If you find, as I do, the act of physically marking books indescribably (in the literal sense) disrespectful (to the physical book), you probably felt great the first time you realised that PDFs could be digitally annotated. Equally so when Amazon’s Kindle brought eBooks into the mainstream. Unfortunately the story of highlights on Kindle has been one of some frustration and disappointment for me, in large part due to the restrictions placed on liberating highlights from the Amazon ecosystem, and the UX of highlighting on an e-ink Kindle, which remains to this today clunky, slow and always just a little too imprecise.
After switching from an iPhone to an Android device at the end of last year, my content consumption workflow changed significantly. I stopped reading articles on my phone due to the poor experience provided by the Android version of the Instapaper App, and I started checking my RSS feeds once a day on my laptop rather than on my phone. This new approach to getting through my feeds helped me to remove a lot of the noise from subscriptions, and also got me thinking about whether certain topics really required a feed subscription when I was usually being exposed to the latest on those topics either via word of mouth or just through browsing the front page of Reddit.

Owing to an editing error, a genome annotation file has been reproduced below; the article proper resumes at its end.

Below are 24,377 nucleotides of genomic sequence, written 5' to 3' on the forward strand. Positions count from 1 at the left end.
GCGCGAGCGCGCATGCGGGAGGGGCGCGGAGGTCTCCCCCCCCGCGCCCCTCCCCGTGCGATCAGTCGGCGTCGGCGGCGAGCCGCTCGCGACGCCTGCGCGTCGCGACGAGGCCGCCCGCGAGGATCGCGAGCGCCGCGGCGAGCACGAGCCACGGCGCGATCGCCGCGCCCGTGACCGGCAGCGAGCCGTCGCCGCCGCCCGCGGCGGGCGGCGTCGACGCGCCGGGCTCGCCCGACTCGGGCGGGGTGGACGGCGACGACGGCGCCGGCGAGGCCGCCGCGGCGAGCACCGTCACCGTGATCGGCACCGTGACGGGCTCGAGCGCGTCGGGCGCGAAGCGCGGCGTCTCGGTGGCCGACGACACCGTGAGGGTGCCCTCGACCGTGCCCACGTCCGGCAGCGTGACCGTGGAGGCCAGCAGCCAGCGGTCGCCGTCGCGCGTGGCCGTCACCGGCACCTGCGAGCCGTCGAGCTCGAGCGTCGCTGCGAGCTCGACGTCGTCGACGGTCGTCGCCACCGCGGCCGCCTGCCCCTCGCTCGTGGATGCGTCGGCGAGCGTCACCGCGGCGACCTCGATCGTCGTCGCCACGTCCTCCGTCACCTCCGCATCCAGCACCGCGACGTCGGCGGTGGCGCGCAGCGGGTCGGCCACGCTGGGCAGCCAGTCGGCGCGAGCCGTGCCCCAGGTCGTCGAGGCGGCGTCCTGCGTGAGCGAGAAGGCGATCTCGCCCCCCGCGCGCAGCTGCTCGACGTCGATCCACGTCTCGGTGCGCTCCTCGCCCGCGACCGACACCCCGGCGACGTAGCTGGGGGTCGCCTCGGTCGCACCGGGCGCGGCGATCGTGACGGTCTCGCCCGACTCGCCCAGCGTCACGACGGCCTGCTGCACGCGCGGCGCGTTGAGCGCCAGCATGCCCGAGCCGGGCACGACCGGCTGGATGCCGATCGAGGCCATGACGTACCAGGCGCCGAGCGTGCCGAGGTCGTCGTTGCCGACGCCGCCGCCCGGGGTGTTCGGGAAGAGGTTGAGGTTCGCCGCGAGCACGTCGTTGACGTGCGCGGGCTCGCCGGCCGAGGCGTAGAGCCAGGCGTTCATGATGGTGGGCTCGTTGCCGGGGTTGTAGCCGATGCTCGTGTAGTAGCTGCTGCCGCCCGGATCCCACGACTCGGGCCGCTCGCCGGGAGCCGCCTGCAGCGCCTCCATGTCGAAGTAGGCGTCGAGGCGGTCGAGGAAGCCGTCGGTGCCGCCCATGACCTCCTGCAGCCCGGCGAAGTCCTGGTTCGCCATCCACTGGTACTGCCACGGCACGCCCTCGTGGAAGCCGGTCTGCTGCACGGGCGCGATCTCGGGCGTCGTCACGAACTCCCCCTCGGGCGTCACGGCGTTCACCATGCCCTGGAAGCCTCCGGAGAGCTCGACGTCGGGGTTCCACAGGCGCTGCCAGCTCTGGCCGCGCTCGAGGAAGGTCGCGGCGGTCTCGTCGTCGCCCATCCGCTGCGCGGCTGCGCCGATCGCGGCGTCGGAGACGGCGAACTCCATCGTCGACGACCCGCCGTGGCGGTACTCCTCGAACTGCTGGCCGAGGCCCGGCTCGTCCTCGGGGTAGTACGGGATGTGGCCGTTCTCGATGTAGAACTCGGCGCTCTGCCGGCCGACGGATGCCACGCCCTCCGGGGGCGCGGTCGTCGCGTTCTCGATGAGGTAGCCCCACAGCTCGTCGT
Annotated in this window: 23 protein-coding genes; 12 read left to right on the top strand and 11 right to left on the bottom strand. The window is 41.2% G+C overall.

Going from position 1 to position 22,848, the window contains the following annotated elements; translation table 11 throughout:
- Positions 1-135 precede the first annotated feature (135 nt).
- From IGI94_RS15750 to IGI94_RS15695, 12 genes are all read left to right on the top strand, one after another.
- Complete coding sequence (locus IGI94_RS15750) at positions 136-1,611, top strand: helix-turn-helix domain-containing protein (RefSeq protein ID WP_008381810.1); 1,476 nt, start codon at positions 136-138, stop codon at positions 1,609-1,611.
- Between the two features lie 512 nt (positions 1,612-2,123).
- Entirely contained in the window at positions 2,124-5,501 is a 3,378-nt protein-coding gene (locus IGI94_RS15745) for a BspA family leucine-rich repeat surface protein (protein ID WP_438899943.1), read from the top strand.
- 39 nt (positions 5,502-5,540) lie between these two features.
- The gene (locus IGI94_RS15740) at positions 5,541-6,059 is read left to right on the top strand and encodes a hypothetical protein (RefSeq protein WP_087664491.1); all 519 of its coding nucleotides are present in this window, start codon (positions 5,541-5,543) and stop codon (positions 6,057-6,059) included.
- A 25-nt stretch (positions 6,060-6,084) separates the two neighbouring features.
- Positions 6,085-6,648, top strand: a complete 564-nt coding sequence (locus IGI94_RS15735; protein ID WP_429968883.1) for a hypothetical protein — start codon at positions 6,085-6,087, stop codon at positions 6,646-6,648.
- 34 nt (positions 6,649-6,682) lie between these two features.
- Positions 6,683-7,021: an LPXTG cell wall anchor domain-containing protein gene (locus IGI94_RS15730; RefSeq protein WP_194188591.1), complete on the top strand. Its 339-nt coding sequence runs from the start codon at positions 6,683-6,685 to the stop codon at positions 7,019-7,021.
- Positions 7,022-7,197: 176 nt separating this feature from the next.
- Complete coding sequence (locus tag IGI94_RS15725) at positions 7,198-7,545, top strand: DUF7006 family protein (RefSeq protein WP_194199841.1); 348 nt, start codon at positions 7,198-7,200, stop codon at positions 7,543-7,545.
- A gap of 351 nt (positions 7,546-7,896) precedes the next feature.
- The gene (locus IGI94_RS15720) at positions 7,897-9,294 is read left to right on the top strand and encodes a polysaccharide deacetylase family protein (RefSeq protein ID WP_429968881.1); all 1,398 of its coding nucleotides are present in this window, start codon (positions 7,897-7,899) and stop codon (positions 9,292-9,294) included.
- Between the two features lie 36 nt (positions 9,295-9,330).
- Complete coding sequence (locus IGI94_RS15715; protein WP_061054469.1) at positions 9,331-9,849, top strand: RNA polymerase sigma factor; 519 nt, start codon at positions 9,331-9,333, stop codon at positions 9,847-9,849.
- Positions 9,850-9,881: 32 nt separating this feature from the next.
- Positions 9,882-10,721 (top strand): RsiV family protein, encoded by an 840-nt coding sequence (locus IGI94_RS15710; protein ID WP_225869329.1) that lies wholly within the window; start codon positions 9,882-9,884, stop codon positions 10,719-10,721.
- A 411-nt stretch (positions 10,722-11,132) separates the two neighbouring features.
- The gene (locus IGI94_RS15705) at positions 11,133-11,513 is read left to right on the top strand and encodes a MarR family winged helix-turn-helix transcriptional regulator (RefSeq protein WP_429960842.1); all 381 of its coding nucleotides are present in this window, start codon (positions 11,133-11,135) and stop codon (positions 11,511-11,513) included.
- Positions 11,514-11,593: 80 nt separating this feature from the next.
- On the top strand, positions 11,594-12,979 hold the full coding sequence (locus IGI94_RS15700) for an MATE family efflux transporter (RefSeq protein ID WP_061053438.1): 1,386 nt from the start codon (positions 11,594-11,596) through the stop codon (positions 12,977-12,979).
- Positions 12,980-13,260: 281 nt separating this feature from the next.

I remember content consumption being quite a simple process before I owned a smartphone. I had some preferred RSS feeds that I subscribed to with a reader of my choice, which I would go through on my laptop whenever I had time and save articles that I was interested in reading later. In the years since I first started using smartphones I’ve gone through a few different mobile-first apps such as Flipboard and Pocket, trying to augment/improve my content consumption workflow, but as of last week it seems I’ve come back around largely to my pre-smartphone habits.